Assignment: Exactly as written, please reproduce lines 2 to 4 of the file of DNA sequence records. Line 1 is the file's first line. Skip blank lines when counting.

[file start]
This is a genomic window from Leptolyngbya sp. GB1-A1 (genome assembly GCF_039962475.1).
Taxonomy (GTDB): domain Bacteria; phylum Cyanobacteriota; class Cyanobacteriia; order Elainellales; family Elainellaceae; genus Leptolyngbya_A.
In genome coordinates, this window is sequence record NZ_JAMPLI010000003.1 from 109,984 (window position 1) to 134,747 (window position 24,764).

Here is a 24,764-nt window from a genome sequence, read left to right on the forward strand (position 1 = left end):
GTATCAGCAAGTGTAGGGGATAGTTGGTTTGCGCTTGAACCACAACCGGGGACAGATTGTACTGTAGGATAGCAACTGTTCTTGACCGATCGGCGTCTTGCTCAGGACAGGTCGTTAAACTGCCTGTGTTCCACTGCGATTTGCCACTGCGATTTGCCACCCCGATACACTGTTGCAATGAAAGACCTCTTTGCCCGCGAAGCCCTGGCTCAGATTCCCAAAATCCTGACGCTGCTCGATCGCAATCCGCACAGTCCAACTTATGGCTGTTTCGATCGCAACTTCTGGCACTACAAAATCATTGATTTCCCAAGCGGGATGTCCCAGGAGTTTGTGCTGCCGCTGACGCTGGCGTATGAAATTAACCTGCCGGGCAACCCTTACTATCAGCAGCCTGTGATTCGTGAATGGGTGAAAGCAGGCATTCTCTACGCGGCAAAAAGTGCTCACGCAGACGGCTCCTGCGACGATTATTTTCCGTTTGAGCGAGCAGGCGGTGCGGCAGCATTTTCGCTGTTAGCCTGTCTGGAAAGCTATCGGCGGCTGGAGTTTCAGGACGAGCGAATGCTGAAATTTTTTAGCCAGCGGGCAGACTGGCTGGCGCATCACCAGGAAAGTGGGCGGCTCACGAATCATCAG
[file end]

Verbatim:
Taxonomy (GTDB): domain Bacteria; phylum Cyanobacteriota; class Cyanobacteriia; order Elainellales; family Elainellaceae; genus Leptolyngbya_A.
In genome coordinates, this window is sequence record NZ_JAMPLI010000003.1 from 109,984 (window position 1) to 134,747 (window position 24,764).

Here is a 24,764-nt window from a genome sequence, read left to right on the forward strand (position 1 = left end):